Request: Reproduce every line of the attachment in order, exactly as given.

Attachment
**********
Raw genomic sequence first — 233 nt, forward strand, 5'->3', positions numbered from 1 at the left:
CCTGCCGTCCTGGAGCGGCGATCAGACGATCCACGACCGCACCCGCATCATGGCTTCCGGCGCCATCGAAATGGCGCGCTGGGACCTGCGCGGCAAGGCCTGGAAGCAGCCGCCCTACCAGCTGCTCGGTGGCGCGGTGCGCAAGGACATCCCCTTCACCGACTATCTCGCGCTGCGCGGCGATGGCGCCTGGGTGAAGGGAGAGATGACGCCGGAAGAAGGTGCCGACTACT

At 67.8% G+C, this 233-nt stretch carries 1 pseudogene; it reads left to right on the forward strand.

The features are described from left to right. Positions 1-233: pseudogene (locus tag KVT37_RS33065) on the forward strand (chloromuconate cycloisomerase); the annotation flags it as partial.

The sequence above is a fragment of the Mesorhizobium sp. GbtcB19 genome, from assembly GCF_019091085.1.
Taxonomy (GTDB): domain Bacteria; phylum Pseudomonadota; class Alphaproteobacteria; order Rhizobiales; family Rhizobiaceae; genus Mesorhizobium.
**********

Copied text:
Raw genomic sequence first — 233 nt, forward strand, 5'->3', positions numbered from 1 at the left:
CCTGCCGTCCTGGAGCGGCGATCAGACGATCCACGACCGCACCCGCATCATGGCTTCCGGCGCCATCGAAATGGCGCGCTGGGACCTGCGCGGCAAGGCCTGGAAGCAGCCGCCCTACCAGCTGCTCGGTGGCGCGGTGCGCAAGGACATCCCCTTCACCGACTATCTCGCGCTGCGCGGCGATGGCGCCTGGGTGAAGGGAGAGATGACGCCGGAAGAAGGTGCCGACTACT

At 67.8% G+C, this 233-nt stretch carries 1 pseudogene; it reads left to right on the forward strand.

The features are described from left to right. Positions 1-233: pseudogene (locus tag KVT37_RS33065) on the forward strand (chloromuconate cycloisomerase); the annotation flags it as partial.

The sequence above is a fragment of the Mesorhizobium sp. GbtcB19 genome, from assembly GCF_019091085.1.
Taxonomy (GTDB): domain Bacteria; phylum Pseudomonadota; class Alphaproteobacteria; order Rhizobiales; family Rhizobiaceae; genus Mesorhizobium.